Paul Dwyer, Windscale: a nuclear disaster. BBC News Channel, 5 October 2007

Fifty years ago, on the night of 10 October 1957, Britain was on the brink of an unprecedented nuclear tragedy. A fire ripped through the radioactive materials in the ...


‘A Revised Transcript of the Proceedings of the Board of Enquiry into the Fire at Windscale Pile No.1 October 1957’,

Created Date: 7/19/2007 5:49:10 PM


Lorna Arnold, Windscale 1957: Anatomy of a Nuclear Accident, (Second Edition, (1995)

Paul Dwyer, ‘Windscale: a nuclear disaster’, BBC News Channel, 5 October 2007, _ http://news.bbc.co.uk/1/hi/sci/tech/7030281.stm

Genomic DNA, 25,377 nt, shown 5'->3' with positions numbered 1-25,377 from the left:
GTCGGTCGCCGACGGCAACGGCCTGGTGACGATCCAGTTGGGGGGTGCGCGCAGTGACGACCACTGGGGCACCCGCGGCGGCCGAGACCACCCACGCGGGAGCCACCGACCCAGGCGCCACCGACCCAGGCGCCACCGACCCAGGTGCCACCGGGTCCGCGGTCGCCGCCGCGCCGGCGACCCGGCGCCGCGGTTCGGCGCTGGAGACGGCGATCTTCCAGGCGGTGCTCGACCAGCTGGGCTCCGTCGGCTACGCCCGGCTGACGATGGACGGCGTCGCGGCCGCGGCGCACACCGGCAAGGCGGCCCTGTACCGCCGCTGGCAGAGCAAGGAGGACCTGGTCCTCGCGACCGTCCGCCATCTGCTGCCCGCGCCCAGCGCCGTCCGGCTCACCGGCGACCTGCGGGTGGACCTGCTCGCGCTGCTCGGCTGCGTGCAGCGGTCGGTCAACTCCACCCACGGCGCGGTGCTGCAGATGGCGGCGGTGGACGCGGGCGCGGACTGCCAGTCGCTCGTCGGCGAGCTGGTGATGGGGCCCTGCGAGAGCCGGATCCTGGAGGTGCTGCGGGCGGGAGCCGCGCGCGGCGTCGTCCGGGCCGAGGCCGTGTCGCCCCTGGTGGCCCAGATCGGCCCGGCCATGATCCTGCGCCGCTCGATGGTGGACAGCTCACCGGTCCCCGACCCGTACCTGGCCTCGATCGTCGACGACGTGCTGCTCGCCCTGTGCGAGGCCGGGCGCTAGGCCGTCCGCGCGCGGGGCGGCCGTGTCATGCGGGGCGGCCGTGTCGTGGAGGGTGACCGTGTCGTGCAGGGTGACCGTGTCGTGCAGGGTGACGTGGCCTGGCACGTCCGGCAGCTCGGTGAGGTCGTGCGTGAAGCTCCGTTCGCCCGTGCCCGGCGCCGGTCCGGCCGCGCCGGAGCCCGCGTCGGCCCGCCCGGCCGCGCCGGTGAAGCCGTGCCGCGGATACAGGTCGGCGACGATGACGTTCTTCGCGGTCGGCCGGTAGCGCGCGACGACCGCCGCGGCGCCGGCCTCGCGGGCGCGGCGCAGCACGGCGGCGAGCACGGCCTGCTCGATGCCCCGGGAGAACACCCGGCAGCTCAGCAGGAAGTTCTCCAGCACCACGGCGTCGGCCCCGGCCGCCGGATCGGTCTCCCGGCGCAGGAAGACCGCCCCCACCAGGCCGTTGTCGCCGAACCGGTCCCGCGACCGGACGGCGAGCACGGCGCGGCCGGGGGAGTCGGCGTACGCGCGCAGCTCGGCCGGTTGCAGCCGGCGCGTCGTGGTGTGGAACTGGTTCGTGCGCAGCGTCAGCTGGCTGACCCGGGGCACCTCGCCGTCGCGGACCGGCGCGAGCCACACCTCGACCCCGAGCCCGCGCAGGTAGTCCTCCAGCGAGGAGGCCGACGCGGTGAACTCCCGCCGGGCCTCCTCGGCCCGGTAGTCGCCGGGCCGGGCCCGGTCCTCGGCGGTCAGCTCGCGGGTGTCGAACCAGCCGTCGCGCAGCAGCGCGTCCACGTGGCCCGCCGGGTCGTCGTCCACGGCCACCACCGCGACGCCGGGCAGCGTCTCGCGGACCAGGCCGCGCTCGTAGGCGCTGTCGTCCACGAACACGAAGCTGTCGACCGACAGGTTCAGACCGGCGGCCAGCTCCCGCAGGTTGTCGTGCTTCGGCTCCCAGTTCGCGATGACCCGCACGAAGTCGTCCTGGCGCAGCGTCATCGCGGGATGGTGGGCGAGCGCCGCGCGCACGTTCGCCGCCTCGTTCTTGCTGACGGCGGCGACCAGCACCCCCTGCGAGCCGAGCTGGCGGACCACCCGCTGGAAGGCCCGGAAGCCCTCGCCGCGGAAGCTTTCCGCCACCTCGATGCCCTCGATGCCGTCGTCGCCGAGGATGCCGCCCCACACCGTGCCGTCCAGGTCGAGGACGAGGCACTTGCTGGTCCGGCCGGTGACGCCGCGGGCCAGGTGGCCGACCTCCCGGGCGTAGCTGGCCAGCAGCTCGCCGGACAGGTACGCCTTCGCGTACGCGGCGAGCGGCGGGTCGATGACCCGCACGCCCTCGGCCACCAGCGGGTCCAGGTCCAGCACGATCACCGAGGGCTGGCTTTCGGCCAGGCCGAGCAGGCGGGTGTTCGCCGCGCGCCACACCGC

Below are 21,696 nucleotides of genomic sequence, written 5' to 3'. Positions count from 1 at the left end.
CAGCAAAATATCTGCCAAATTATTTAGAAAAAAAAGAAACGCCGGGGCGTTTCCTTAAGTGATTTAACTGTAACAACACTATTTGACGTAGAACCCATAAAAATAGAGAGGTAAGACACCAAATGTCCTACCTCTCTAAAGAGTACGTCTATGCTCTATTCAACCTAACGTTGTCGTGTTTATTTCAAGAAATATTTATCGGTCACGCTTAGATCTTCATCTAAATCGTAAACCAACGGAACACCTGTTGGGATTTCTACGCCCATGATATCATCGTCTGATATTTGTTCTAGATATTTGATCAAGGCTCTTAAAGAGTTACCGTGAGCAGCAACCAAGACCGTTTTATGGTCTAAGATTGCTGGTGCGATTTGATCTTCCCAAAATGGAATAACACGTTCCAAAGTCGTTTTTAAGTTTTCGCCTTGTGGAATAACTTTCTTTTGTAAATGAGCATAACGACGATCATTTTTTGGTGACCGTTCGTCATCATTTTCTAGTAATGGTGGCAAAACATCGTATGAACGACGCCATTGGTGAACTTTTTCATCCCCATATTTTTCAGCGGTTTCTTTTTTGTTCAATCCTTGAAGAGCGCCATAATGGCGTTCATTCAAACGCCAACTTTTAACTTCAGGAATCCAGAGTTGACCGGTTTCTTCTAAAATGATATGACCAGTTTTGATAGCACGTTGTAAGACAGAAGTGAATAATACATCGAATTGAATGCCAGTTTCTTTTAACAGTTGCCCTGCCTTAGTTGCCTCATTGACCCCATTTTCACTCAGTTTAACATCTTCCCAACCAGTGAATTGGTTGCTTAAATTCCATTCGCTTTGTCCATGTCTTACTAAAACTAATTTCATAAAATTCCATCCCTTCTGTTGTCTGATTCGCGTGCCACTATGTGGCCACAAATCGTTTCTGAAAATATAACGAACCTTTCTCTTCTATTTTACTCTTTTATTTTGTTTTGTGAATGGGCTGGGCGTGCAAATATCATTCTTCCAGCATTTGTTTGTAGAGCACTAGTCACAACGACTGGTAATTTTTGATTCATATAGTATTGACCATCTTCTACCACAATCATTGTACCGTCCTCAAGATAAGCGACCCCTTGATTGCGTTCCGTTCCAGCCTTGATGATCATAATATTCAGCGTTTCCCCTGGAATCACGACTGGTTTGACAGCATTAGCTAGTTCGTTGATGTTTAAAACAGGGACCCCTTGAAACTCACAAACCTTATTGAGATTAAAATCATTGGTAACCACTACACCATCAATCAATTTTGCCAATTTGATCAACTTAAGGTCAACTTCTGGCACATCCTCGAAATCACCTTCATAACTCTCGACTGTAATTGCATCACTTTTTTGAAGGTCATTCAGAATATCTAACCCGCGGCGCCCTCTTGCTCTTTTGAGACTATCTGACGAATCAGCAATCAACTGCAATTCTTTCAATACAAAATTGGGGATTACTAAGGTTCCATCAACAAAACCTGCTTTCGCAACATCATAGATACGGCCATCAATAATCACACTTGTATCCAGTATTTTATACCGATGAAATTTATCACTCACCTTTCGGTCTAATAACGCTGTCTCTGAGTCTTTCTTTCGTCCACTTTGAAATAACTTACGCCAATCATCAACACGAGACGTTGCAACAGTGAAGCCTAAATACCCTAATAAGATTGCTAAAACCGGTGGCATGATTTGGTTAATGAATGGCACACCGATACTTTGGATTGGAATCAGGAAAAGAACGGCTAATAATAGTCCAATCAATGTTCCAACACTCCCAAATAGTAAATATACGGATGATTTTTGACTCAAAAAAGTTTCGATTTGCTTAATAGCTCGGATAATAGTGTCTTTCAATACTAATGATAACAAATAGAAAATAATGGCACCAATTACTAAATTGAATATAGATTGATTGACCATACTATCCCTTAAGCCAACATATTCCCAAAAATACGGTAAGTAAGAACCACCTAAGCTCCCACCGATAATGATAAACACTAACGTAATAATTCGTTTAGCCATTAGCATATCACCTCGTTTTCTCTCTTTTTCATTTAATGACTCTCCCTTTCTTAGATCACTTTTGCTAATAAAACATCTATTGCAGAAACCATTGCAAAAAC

Fifty years ago, on the night of 10 October 1957, Britain was on the brink of an unprecedented nuclear tragedy. A fire ripped through the radioactive materials in the ...

Daily Telegraph (26 March 2008)

Independent (26 March 2008)

Times (15 April 2008)

Guardian (7 May 2008)

Windscale's terrible legacy

In the last of his series on the state of Britain's nuclear industry, Paul Brown reports on the site in Cumbria of a notorious accident

When the Windscale fire was put out in 1957, the melted nuclear fuel and the contaminated surroundings had to be sealed up and guarded - it was feared even a minor ...


Guardian, Thursday 26 August 1999

When the Windscale fire was put out in 1957, the melted nuclear fuel and the contaminated surroundings had to be sealed up and guarded - it was feared even a minor earth tremor could set off another fire.

It was the world's worst nuclear disaster prior to Chernobyl. A small band of courageous people, some of whom later contracted cancer, fought to prevent the fire getting out of control.